Three must be something special about a grape if a state declares it as its own. Meet Traminette, Indiana’s signature wine grape. This white hybrid is a cross between Gewürztraminer and Joannes Seyve 23.416 (itself already a hybrid—making Traminette a true mashup), bred in 1965 by Herb C. Barrett, whose original intent was to create a table grape that incorporated the classic floral perfume and white pepper spice innate to Gewürztraminer.
“It’s a grape we can grow from north to south,” says Jill Blume, enology specialist at Purdue University, explaining that the state, which sees all four seasons—from extremely cold winters through to hot, even humid summers—is much cooler in the north than it is in the south. Thus, finding a grape that is both winter-hardy and disease resistant is key for growers throughout Indiana to produce healthy grapes and high-quality wines.
“In the north, tmhe growing season can be as little as 150 to 160 days…and winter temperatures can reach minus 15–20°F,” explains Jeff Hill, proprietor of Rettig Hill Winery in Milan, Indiana. “The northern part of the state can fully ripen Traminette, but their harvest dates occur about 10 to 14 days after southern Indiana and the total Brix and pH are lower.” Conversely, in the southern part of the state, the growing season can exceed 200 days, and winter low temperatures are much more moderate, resulting in an overall riper fruit profile.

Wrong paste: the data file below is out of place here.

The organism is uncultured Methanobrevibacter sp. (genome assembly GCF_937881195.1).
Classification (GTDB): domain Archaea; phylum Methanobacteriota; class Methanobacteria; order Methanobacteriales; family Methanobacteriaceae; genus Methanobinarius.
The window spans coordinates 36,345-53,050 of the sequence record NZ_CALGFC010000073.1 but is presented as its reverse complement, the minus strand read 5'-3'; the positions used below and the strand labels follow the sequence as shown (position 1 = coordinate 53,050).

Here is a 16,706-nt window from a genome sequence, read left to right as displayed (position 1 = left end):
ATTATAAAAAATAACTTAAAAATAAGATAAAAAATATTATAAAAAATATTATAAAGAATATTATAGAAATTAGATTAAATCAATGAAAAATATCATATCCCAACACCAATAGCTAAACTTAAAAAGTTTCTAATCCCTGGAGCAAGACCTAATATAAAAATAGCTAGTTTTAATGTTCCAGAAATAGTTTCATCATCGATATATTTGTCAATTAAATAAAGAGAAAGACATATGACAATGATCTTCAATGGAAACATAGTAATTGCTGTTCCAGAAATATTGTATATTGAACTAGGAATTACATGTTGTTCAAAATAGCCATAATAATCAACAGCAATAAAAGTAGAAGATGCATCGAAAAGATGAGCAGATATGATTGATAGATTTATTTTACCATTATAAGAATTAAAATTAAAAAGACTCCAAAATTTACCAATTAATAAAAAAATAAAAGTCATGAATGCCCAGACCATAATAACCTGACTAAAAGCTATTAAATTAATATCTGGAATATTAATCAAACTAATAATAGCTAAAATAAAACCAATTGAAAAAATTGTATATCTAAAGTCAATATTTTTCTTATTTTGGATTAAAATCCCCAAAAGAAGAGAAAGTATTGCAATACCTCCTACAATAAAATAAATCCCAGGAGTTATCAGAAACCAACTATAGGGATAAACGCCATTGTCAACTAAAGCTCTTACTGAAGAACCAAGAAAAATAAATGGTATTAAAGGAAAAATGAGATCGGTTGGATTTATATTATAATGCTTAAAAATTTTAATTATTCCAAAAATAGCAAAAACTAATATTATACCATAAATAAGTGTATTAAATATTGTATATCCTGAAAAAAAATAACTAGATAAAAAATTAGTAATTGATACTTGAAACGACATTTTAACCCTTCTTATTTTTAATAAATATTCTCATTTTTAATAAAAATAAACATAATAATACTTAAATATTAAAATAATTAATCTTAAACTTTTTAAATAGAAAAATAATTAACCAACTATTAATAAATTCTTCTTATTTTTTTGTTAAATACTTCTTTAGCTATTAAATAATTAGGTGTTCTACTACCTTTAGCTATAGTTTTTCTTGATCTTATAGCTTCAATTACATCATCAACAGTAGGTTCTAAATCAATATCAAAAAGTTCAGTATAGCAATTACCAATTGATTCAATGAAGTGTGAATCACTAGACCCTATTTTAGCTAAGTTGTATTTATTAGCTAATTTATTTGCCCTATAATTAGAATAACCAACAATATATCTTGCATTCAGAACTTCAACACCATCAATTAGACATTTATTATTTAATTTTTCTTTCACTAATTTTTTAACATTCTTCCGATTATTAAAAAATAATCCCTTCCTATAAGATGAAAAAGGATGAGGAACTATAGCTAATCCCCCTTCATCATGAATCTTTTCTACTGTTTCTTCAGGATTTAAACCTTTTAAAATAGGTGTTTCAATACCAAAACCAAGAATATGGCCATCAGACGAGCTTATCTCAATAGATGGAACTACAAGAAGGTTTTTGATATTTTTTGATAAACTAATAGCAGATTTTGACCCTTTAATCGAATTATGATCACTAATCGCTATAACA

The range of climatic conditions down the length of the state means there’s a wide variety of Traminette wine styles produced— from sparkling to still, fully dry to off-dry, and even ice wine and botrytized sweet wines. The intense aromas and flavors of Traminette, most akin to its Gewürztraminer parent, come from the terpenes found in the grape’s thicker skins. “In cellar, we don’t press too hard or keep the juice in contact with the skins too long— it’d be too floral, too ‘grandma’s perfume,’” says Christian Huber, seventh generation grower-producer of Huber’s Orchard, Winery and Vineyards.
Buck Creek Winery’s Joseph Durm leans in on those aromatic compounds as he experiments with a 30-gallon “pilot lot” of completely skin-fermented Traminette. “We always ferment our Traminette completely dry and then back sweeten slightly to get the sweeter aromas to pop and the acidity to lose its sharp edge,” says Durm. “But I’m thinking this new skin-fermented variation might not require any back sweetening.”
Traminette is probably one of the most consumer-friendly of hybrids—there’s something for every palate. “Just be open minded,” Hill says. “There’s a whole slew of styles to choose from.”
Fast Facts on Traminette
- Type: aromatic white hybrid grape
- Crossing Of: Gewürztraminer and Joannes Seyve 23.416
- Grown In: U.S. East Coast and Midwest
- Wine Styles: still, sparkling, dry, all levels of sweetness
- Aromas/Flavors: rose petal, white pepper, lychee, apricot, honey, with a balanced elevated acidity
- Food Pairing: spicy fare (like Thai green curry), foods rich in umami (think mushroom risotto) and dry cheeses (Gruyere, Comté, Manchego)